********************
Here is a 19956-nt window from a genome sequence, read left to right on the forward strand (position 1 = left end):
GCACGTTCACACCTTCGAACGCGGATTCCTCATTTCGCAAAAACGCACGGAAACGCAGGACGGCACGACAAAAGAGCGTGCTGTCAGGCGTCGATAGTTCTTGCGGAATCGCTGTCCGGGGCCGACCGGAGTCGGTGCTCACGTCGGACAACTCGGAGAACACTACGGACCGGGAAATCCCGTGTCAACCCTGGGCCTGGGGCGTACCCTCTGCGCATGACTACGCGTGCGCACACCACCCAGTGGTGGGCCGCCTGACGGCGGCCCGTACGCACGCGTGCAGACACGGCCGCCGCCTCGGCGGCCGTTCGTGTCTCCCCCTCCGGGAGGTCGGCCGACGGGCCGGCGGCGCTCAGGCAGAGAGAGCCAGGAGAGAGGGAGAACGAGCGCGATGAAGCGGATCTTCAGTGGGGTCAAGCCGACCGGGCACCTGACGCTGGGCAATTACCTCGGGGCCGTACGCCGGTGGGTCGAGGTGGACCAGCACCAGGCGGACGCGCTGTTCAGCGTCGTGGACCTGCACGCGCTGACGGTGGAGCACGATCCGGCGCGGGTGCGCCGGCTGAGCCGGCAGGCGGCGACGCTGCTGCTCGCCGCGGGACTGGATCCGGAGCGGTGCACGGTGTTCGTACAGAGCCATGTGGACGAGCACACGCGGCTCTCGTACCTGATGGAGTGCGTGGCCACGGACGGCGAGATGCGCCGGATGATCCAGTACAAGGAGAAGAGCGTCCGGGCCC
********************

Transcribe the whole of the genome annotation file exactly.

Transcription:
Here is a 19956-nt window from a genome sequence, read left to right on the forward strand (position 1 = left end):
GCACGTTCACACCTTCGAACGCGGATTCCTCATTTCGCAAAAACGCACGGAAACGCAGGACGGCACGACAAAAGAGCGTGCTGTCAGGCGTCGATAGTTCTTGCGGAATCGCTGTCCGGGGCCGACCGGAGTCGGTGCTCACGTCGGACAACTCGGAGAACACTACGGACCGGGAAATCCCGTGTCAACCCTGGGCCTGGGGCGTACCCTCTGCGCATGACTACGCGTGCGCACACCACCCAGTGGTGGGCCGCCTGACGGCGGCCCGTACGCACGCGTGCAGACACGGCCGCCGCCTCGGCGGCCGTTCGTGTCTCCCCCTCCGGGAGGTCGGCCGACGGGCCGGCGGCGCTCAGGCAGAGAGAGCCAGGAGAGAGGGAGAACGAGCGCGATGAAGCGGATCTTCAGTGGGGTCAAGCCGACCGGGCACCTGACGCTGGGCAATTACCTCGGGGCCGTACGCCGGTGGGTCGAGGTGGACCAGCACCAGGCGGACGCGCTGTTCAGCGTCGTGGACCTGCACGCGCTGACGGTGGAGCACGATCCGGCGCGGGTGCGCCGGCTGAGCCGGCAGGCGGCGACGCTGCTGCTCGCCGCGGGACTGGATCCGGAGCGGTGCACGGTGTTCGTACAGAGCCATGTGGACGAGCACACGCGGCTCTCGTACCTGATGGAGTGCGTGGCCACGGACGGCGAGATGCGCCGGATGATCCAGTACAAGGAGAAGAGCGTCCGGGCCC